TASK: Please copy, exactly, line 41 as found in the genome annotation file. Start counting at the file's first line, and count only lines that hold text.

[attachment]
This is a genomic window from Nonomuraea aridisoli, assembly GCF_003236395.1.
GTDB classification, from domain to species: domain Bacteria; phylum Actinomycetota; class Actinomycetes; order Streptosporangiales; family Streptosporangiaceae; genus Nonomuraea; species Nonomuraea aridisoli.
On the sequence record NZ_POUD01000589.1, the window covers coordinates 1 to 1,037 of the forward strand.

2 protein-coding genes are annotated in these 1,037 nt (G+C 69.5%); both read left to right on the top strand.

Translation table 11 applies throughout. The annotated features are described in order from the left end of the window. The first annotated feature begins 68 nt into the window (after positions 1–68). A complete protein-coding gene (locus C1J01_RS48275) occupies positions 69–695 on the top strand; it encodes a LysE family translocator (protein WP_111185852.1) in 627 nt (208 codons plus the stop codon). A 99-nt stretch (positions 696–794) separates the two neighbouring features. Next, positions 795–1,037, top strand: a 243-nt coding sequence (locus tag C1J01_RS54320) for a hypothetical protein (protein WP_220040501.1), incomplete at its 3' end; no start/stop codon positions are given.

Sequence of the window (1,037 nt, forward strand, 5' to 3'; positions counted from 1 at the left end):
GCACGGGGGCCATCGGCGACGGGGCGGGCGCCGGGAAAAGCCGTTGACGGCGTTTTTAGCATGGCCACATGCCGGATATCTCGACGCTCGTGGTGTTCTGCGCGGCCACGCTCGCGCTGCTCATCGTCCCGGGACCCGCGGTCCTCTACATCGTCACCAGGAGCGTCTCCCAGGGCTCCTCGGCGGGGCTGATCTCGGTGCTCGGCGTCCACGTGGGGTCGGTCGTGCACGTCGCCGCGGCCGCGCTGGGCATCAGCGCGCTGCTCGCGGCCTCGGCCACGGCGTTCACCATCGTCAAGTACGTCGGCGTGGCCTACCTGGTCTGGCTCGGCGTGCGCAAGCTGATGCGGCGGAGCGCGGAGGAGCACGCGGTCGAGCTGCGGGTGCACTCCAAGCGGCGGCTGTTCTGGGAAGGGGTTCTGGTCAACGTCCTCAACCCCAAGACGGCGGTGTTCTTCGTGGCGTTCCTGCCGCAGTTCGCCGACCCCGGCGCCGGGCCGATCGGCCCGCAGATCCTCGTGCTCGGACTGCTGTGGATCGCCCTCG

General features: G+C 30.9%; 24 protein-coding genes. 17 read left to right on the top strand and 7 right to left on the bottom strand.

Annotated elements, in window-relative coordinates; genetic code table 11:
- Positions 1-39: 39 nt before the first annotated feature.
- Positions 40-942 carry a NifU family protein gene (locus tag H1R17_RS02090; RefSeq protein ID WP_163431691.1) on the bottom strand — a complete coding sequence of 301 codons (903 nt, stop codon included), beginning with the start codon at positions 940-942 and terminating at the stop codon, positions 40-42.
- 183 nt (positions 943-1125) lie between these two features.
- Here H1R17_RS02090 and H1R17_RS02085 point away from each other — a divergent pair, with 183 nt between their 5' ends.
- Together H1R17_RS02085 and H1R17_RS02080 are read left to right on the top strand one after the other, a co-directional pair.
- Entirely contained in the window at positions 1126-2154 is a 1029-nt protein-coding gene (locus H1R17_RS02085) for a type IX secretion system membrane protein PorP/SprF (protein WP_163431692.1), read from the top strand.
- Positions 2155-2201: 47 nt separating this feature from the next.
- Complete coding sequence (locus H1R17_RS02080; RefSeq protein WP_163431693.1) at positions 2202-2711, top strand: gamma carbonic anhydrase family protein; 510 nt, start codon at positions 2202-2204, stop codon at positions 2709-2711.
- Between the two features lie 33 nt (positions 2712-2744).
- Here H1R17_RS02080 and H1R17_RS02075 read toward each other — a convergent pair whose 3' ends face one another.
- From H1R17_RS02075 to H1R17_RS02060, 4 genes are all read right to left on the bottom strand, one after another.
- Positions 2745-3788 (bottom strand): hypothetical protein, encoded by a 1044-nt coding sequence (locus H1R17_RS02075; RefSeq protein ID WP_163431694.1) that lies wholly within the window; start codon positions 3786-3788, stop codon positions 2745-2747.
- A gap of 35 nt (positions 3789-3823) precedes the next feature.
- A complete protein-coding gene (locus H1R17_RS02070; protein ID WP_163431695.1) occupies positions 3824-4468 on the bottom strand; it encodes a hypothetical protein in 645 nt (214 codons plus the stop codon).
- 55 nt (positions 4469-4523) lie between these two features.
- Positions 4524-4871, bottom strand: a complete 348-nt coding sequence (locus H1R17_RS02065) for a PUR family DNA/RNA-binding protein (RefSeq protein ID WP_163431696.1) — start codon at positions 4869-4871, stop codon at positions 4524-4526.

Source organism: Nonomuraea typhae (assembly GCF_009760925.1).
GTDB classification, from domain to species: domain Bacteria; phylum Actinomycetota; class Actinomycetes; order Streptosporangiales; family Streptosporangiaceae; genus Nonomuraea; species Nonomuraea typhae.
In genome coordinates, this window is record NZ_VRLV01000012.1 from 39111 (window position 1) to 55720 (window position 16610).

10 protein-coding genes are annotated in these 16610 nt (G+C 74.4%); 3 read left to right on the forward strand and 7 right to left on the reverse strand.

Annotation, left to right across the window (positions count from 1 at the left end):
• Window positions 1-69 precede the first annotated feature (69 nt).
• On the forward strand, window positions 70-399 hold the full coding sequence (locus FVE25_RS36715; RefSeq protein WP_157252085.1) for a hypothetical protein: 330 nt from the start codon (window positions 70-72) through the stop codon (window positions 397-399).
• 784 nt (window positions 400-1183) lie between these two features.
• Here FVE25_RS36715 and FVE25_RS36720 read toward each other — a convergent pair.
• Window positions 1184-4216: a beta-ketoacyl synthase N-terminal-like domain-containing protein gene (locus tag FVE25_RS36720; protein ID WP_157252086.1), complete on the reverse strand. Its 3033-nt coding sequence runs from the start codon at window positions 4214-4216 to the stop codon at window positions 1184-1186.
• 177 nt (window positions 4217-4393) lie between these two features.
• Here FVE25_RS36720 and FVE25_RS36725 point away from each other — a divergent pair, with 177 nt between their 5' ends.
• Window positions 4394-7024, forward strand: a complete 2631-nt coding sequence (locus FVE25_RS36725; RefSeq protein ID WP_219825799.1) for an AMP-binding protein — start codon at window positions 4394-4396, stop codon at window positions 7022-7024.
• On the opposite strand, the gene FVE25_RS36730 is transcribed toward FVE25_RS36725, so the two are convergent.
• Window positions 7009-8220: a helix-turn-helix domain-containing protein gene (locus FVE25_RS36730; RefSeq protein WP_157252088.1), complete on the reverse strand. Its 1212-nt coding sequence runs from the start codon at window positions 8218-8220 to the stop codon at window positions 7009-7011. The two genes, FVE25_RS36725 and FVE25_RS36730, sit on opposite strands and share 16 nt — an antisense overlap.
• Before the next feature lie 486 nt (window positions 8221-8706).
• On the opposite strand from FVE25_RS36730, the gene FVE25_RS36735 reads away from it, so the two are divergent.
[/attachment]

• Before the next feature lie 486 nt (window positions 8221-8706).